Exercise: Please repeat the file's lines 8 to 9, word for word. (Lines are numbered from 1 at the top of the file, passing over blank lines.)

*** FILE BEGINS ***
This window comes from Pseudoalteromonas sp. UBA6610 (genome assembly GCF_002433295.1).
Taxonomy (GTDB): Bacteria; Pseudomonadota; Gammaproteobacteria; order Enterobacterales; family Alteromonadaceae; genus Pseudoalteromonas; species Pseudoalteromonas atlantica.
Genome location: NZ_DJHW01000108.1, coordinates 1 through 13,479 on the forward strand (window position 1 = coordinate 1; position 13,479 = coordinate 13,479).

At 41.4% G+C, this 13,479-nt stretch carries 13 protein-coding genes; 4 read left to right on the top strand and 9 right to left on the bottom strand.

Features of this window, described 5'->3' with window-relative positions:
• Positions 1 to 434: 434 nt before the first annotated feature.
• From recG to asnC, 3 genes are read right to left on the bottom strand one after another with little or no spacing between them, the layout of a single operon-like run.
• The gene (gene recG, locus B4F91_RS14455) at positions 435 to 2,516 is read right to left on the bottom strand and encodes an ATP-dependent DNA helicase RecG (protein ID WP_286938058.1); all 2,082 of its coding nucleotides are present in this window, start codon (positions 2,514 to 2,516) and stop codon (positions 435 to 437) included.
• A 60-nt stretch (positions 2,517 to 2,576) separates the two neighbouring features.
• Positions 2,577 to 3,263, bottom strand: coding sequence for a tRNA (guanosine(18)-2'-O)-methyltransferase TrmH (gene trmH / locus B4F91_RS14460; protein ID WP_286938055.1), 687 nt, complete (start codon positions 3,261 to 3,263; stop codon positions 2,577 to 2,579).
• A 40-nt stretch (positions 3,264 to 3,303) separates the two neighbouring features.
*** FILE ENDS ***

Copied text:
• The gene (gene recG, locus B4F91_RS14455) at positions 435 to 2,516 is read right to left on the bottom strand and encodes an ATP-dependent DNA helicase RecG (protein ID WP_286938058.1); all 2,082 of its coding nucleotides are present in this window, start codon (positions 2,514 to 2,516) and stop codon (positions 435 to 437) included.
• A 60-nt stretch (positions 2,517 to 2,576) separates the two neighbouring features.